Economic expansible-contractible sequential factorial designs for exploratory experiments

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Virginia Polytechnic Institute and State University


Sequential experimentation, especially for factorial treatment structures, becomes important when one or more of the following, conditions exist: observations become available quickly, observations are costly to obtain, experimental results need to be evaluated quickly, adjustments in experimental set-up may be desirable, a quick screening of the importance of various factors is important. The designs discussed in this study are suitable for these situations. Two approaches to sequential factorial experimentation are considered: one-run-at-a-time (ORAT) plans and one-block-at-a-time (OBAT) plans.

For 2ⁿ experiments, saturated non-orthogonal 2ᵥⁿ fractions to be carried out as ORAT plans are reported. In such ORAT plans, only one factor level is changed between any two successive runs. Such plans are useful and economical for situations in which it is costly to change simultaneously more than one factor level at a given time. The estimable effects and the alias structure after each run have been provided. Formulas for the estimates of main-effects and two-factor interactions have been derived. Such formulas can be used for assessing the significance of their estimates.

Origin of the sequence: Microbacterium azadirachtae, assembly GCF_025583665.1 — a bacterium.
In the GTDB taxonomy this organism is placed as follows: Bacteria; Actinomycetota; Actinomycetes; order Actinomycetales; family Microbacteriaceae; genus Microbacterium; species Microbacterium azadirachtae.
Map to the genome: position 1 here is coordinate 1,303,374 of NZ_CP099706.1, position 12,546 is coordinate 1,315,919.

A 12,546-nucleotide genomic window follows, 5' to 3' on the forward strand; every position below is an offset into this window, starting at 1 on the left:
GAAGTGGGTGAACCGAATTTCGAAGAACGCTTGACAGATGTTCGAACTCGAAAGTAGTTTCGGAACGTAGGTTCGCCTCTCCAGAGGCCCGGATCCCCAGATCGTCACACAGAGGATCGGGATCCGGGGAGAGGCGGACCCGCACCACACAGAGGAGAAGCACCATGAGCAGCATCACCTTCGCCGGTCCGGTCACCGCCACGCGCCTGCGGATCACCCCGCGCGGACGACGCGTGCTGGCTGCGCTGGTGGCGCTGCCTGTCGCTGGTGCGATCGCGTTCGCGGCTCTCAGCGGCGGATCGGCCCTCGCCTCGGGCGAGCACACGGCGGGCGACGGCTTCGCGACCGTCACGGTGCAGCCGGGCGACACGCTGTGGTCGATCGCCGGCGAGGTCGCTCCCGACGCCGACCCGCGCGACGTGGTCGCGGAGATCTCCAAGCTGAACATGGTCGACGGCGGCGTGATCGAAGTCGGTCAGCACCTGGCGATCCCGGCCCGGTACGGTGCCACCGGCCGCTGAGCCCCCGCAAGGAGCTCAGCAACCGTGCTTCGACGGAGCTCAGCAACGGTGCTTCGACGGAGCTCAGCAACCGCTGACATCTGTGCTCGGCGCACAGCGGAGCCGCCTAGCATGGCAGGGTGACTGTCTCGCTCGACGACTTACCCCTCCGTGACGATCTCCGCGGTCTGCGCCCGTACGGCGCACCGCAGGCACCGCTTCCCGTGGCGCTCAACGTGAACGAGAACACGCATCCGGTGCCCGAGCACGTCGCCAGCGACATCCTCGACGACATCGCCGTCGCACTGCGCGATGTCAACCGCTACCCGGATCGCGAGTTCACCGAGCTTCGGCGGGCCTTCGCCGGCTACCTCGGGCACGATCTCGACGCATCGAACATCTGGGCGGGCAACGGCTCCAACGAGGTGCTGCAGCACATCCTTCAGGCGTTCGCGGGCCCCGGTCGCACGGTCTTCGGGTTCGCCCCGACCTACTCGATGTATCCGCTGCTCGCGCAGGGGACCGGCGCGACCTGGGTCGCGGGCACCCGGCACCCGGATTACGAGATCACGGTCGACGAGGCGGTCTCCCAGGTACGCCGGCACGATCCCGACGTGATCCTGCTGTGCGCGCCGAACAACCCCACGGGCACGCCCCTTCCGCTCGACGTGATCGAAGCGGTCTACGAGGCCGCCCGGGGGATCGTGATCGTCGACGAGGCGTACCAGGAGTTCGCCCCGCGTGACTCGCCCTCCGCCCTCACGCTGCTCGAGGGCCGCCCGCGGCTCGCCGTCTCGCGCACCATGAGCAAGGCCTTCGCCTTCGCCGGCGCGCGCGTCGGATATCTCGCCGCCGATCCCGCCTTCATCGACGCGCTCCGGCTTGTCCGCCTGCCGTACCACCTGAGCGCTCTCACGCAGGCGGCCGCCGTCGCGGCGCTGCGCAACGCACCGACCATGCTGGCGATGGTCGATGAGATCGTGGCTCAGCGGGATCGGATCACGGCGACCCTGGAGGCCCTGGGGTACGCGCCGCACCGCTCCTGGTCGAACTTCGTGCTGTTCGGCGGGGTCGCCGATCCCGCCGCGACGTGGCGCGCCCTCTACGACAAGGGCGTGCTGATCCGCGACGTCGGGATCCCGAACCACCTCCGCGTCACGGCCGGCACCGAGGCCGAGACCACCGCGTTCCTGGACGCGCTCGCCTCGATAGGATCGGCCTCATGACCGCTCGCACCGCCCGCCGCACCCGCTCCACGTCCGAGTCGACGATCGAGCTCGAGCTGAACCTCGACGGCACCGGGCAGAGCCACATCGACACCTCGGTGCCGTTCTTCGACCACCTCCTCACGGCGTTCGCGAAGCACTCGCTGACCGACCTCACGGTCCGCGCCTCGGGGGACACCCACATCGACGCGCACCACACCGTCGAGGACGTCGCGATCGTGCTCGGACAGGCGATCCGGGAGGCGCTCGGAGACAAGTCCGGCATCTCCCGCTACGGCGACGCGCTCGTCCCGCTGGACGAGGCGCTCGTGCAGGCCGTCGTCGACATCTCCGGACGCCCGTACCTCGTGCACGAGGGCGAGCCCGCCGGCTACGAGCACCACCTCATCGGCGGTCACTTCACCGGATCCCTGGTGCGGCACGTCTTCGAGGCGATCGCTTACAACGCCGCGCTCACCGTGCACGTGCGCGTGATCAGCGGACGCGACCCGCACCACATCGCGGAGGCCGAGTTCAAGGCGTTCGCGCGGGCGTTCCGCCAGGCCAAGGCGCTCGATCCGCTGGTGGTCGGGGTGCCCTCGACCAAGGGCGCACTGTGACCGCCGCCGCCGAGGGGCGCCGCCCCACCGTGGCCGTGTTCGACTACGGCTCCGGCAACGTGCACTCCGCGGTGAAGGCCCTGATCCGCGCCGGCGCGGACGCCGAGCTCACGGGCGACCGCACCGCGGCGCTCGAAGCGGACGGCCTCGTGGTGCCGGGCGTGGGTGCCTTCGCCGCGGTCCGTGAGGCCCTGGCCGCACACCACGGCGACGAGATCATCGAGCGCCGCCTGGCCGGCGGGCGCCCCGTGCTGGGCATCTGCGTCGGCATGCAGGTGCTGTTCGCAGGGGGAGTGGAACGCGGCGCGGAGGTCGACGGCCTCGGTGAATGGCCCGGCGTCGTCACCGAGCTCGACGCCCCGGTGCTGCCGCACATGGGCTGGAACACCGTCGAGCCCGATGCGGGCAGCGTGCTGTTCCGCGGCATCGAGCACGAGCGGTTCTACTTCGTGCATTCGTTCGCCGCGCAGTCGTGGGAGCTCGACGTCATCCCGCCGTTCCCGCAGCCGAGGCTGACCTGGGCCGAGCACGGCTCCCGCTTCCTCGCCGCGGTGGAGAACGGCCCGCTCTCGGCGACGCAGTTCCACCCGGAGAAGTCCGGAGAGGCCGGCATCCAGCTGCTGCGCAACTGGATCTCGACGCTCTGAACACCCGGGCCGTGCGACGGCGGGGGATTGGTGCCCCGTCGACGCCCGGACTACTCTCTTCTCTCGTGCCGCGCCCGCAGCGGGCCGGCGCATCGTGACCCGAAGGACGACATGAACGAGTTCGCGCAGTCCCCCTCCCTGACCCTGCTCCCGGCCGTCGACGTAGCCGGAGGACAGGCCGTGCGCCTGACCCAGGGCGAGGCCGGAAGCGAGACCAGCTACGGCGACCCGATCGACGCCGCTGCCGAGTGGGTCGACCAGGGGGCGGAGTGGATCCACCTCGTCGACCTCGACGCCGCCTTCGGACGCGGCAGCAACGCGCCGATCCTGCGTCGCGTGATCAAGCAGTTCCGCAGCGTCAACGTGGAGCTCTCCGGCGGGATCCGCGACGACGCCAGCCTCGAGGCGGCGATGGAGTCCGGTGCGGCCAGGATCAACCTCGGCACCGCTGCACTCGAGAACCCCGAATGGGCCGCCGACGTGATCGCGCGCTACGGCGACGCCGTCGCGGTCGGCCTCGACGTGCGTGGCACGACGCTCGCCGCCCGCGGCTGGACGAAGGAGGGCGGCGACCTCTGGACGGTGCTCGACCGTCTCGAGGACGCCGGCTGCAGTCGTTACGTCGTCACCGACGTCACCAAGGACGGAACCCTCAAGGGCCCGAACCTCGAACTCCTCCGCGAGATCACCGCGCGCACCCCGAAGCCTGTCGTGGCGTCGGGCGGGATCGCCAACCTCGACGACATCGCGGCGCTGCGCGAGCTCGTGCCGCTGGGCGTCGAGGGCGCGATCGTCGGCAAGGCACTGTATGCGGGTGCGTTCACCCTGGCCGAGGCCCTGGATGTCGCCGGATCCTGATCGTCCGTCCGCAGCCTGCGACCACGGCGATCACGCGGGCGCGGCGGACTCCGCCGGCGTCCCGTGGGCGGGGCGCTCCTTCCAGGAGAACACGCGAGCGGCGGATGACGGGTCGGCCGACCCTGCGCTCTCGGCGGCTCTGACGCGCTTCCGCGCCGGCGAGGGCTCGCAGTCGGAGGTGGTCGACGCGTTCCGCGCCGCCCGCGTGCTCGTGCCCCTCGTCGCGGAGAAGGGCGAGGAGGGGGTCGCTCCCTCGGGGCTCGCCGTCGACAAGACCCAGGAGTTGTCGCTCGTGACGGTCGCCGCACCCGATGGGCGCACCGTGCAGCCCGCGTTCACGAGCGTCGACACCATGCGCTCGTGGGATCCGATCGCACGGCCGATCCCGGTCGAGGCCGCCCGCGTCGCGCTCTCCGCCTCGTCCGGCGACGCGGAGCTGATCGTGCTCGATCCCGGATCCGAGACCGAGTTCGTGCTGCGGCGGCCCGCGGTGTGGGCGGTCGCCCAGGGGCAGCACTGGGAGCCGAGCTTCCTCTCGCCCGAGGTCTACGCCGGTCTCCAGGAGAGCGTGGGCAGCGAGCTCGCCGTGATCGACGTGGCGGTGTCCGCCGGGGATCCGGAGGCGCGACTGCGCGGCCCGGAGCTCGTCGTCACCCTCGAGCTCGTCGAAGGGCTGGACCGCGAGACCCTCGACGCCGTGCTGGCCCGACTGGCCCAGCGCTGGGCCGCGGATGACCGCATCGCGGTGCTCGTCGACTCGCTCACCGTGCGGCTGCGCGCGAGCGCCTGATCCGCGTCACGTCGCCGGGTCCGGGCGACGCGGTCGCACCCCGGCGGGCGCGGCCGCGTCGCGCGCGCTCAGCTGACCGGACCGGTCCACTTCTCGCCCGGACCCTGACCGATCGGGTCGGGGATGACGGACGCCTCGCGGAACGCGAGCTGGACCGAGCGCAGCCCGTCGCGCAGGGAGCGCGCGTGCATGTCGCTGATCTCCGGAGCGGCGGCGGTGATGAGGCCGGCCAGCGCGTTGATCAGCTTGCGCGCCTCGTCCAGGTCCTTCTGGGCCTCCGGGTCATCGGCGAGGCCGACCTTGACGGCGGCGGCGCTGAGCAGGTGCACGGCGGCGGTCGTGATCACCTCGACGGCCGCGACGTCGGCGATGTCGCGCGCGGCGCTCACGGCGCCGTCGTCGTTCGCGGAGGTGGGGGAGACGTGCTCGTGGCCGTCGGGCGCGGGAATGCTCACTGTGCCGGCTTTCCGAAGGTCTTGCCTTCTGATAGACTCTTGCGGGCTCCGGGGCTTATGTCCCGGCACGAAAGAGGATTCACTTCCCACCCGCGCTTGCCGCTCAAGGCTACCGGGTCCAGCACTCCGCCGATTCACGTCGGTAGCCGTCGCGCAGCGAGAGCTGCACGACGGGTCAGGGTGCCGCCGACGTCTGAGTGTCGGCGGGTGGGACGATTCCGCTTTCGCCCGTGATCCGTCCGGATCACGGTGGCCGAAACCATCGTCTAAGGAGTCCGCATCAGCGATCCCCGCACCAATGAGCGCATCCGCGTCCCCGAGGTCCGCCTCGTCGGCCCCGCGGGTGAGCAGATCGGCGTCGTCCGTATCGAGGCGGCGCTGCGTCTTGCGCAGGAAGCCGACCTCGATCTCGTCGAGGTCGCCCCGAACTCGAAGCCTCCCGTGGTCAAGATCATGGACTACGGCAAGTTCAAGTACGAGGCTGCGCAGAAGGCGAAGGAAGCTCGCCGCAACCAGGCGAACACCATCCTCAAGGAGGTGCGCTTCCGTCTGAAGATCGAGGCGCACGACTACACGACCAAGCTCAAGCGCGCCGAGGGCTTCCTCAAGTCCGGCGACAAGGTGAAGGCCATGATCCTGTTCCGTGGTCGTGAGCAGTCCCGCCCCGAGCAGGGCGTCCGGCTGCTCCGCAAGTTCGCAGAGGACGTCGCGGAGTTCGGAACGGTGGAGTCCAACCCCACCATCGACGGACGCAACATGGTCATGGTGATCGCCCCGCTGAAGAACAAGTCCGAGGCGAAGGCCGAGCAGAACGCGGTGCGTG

For 3m and 2ⁿ3m experiments, Webb's (1965) saturated non-orthogonal expansible-contractible <0, 1, 2> - 2ᵥⁿ designs have been generalized and new saturated non-orthogonal expansible-contractible 3ᵥm and 2ⁿ3ᵥm designs have been reported. Based on these 2ᵥⁿ, 3ᵥm and 2ⁿ3ᵥm designs, we have reported new OBAT 2ᵥⁿ, 3ᵥm and 2ⁿ3ᵥm plans which will eventually lead to the estimation of all main-effects and all two-factor interactions. The OBAT 2ⁿ, 3m and 2ⁿ3m plans have been constructed according to two strategies: Strategy I OBAT plans are carried out in blocks of very small sizes, i.e. 2 and 3, and factor effects are estimated one at a time whereas Strategy II OBAT plans involve larger block sizes where factors are assumed to fall into disjoint sets and each block investigates the effects of the factors of a particular set. Strategy I OBAT plans are appropriate when severe time trends in the response may be present. Formulas for estimates of main-effects and two-factor interactions at the various stages of strategy I OBAT 2ⁿ, 3m and 2ⁿ3m plans are reported.